Hugs,

 

Charlize

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First of all I want to thank everybody for all of the wonderful advice.  It gave me a lot of things to think about.  I realized that I have about 2 months before I have to make a final decision.  Also that if I decide to go back to work I can quit any time I find it's detrimental to my well being.

So here's my plan...  After getting vaccinated (twice) I'm going to go back to work for a max of 4 years.  I'm going to open a savings account tagged Lauren and place all of my earnings into it.  I figure by the time I quit I'll have enough money in the account to cover whatever surgery I might want.  I think that having a very specific date and goal in mind along with being myself at home will be enough to keep me sane for that time.  I can always change my mind at some point.  It's not like I have to sign a long term contract.

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4 hours ago, LaurenA said:

m going to open a savings account tagged Lauren and place all of my earnings into it.  I figure by the time I quit I'll have enough money in the account to cover whatever surgery I might want. 

I'm 70 myself didn't want to wait any longer to start HRT. But I am MtF, and the idea of having to hide myself would bother me.

But It looks like you have a plan.  And having the funds for surgeries would be nice.

Hope it works out for you.

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On 1/20/2021 at 9:30 AM, LaurenA said:

I have to decide between being who I have accepted I am or working for the psychological benefits it gives me. 

I am in a very similar situation, Lauren, so I understand the complexity of your situation.  I do enjoy certain aspects of my job and I can fully retire anytime I like, but there are some fringe benefits that I would lose.  Its a balance of the scales.
Similar to you I have a window to manage a final decision and no deadline when to quit .. so having that "authority" to make our own personal decision is empowering.  I think you are on the right path, and obviously you can change that timeline any time you want. 
Wishing you all the best❣️
 

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Just some ideas...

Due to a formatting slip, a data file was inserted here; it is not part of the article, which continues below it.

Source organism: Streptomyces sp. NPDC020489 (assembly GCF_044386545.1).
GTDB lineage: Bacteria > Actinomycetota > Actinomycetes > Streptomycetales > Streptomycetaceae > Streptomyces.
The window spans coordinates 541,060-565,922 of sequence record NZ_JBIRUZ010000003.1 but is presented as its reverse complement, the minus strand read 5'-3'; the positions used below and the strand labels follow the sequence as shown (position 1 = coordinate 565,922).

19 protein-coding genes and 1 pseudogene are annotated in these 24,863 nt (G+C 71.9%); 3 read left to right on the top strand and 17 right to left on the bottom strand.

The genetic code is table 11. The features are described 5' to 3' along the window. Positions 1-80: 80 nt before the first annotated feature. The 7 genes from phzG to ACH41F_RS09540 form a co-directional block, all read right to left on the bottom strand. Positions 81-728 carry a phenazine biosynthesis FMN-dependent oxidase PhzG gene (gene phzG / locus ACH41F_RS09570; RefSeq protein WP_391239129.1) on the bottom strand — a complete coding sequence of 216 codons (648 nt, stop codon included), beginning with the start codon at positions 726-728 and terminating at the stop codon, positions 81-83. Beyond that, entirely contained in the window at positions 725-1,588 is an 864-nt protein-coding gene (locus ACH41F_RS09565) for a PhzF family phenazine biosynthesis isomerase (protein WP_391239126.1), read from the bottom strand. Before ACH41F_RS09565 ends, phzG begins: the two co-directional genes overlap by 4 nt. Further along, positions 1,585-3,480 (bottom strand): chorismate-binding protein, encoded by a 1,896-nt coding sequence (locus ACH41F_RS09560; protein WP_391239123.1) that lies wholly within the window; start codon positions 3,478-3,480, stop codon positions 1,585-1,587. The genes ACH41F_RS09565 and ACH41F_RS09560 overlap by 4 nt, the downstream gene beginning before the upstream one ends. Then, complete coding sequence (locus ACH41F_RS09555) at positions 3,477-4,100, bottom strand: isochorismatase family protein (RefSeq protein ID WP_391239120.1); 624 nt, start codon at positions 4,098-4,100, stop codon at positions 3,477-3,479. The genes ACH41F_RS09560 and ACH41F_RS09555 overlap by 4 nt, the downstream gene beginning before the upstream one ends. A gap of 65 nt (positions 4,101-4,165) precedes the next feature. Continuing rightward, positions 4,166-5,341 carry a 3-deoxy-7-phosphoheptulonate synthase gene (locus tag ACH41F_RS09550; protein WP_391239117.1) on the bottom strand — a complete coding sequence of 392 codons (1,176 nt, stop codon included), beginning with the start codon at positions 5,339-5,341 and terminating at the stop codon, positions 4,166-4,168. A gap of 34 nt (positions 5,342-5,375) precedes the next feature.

If there is sex/gender discrimination legislation in place (I don't know enough about your country/state to know) then your gender identification should not matter and they could be breaking the law if they made it so. I see no reason why you shouldn't pursue your return to work if they want you and you want to work.

 

If they want you, it is surely your skills and the economic value to the company that is why they've asked you back. Why would your gender status change this?

 

If you do not need to work (financially) then it seems to me that you hold all the cards. I'm in a not far dissimilar situation but in the UK and with considerable publicity around gender rights. I don't need to work (financially), but I enjoy my job. I'm also genderfluid/bigender and spend part of my time as Niamh, the rest as a man. I may start HRT or not, but whether or not I would would not be influenced by my work situation. I decided to tell my employer and key colleagues at work on the basis that if anyone had an issue or caused problems I could either:

 

Leave, because I didn't need the money

 

or

 

Take legal action if I wanted to stay, primarily to make a precedent for anyone who DID need the money.

 

It seems that if your colleagues are unable to recognise your value as a productive member of their team, just because you may present as a woman sometimes, are the really people you want to work with.

 

So far I haven't encountered a single person at work who has been negative or derogatory about my life choice, but I realise my role, my employer and the country in which I live may be a very different environment to yours.